Needle files--Do I need to spend a fortune?

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Forum topic by JoeyG posted 125 days ago 578 views 0 times favorited 9 replies Add to Favorites Watch
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1234 posts in 1257 days

125 days ago

I find myself in need of some needle files for some inlay/carvings I am doing and after a quick google search I learn that I can spend anywhere from a few bucks up to a few hundred bucks.

So my question is will I regret the $10 I spend on a cheap set or the $100’s I spend on an expensive set. I’ve made it this long without them, so I can make to, but they may make life easier.

What do you all think?

-- JoeyG ~~~

9 replies so far

View Loren's profile


7424 posts in 2279 days

#1 posted 125 days ago

Well, I don’t have expensive ones and the cheap ones I do
have work okay. They do cut slow, but that’s because they
have fine tooth patterns.

I will comment that I have a couple of sets of cheap rifflers
and I don’t feel they work very well on wood. They are
too coarse and have too few teeth I think.


View grizzman's profile


6937 posts in 1935 days

#2 posted 125 days ago

i googled needle files, and quite a few choices came up for no more then 20 bucks, i would go with that , certainly not 100’s….have you tried making some of your own, mill some small wooden sticks and glue some good sand paper onto cant hurt to try…

-- GRIZZMAN ...[''''']

View Redoak49's profile (online now)


319 posts in 620 days

#3 posted 125 days ago

I have a small set of HF needle files and they seem to work fine for filing small areas of wood. I do not use them on metal and would guess that they would be marginal for that use.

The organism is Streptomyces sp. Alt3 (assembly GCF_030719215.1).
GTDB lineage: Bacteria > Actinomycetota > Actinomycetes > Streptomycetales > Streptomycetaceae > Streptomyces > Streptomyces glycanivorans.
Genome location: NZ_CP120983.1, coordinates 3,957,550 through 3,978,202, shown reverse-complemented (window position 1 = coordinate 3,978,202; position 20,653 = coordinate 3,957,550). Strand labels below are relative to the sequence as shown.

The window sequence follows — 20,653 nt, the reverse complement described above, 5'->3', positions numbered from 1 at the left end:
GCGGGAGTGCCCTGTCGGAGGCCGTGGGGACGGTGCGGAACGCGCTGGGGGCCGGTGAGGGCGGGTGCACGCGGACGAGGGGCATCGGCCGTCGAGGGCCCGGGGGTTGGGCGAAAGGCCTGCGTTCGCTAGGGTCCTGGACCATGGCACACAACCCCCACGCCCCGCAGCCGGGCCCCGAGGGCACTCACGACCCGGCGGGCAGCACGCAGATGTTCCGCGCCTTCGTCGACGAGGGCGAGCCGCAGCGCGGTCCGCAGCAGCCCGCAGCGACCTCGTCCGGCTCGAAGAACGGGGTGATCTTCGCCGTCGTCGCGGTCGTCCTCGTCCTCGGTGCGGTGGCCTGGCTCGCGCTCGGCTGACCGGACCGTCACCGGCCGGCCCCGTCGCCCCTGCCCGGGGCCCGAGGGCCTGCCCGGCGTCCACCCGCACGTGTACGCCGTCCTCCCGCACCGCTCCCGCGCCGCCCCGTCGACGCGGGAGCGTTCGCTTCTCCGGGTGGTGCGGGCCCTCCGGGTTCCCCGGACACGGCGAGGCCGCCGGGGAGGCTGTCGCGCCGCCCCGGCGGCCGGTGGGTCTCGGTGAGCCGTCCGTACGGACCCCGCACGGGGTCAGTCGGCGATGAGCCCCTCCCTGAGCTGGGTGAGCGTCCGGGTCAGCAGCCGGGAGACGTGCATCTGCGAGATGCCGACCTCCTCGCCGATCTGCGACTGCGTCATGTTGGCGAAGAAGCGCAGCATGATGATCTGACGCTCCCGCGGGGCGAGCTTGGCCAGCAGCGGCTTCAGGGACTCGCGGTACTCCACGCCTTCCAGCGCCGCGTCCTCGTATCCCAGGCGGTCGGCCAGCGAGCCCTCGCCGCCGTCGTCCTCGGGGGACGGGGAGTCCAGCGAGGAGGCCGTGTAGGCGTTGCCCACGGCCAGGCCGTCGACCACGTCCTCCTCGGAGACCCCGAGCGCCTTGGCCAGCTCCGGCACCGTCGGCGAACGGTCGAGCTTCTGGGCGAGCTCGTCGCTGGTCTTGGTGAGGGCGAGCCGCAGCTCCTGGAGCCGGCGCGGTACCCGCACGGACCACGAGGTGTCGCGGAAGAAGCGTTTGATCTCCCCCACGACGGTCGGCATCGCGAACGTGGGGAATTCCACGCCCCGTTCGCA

The nice thing about the needle files compared to sandpaper on a stick is that they are smaller and the shapes allow you to get into some small oddly shaped areas.

View crank49's profile


3373 posts in 1602 days

#4 posted 125 days ago

I have a couple sets of the Grobet Swiss needle files in different cuts.
The Tell brand of Swiss needle files are pretty good also, and not as expensive.

I’m a jeweler and I need the best quality files. For me, half the difference is speed of cut, but just as important is how well the files stay clean. Cheap files load up and leave erratic cuts that would be kinda like trying to finish sand with sandpaper that is plugged up. Slow and less than smooth results.
Also, it is important to note that I am working with silver and gold and not filing wood when I say I need top quality files.

There is one file that I use that now sells for around $35 that’s called a double ended half round wax file. It works great with wood also as a small rasp. There are cheap, under $10, versions of this file also, but they are about useless. The wax file is tapered on both ends, one end coarse, the other end fine, top is round and the bottom is flat. This is like having 4 different files in one.

-- Michael :-{| “If you tell a big enough lie and tell it frequently enough, it will be believed.” ― A H

View MrRon's profile


2797 posts in 1875 days

#5 posted 125 days ago

I would go with a cheap set of files. You probably won’t be using every one of them, so when the most used files become unusable, replace them with a better one. You can look for good files at any industrial supply houses like McMaster_Carr, MSC, Wholesale Tools, Enco, Rutland, etc.

View JoeyG's profile


1234 posts in 1257 days

#6 posted 125 days ago

Thanks your insights everyone. I appriciate the help. I think I like MrRon’s idea of buying cheap and replacing the ones I use most with more expensive ones.

-- JoeyG ~~~

View Pendragon1998's profile


41 posts in 207 days

#7 posted 123 days ago

I would imagine that even a lower quality metal file would be reasonably efficient at removing wood.

-- "I am always doing what I can't do yet in order to learn how to do it." - Van Gogh, September, 1885

View Texcaster's profile


657 posts in 305 days

#8 posted 123 days ago

A luthier trick is to grind chainsaw files to a V section and you have two different size rounds.

-- Bill....... I listen very closely to the timber and then impose my will.

View MrRon's profile


2797 posts in 1875 days

#9 posted 123 days ago

If you want to use files that are used for metal removal, use double cut/bastard files. They have a coarse pattern and will remove wood better. Single cut files just are too fine for removing much wood and clog easily.

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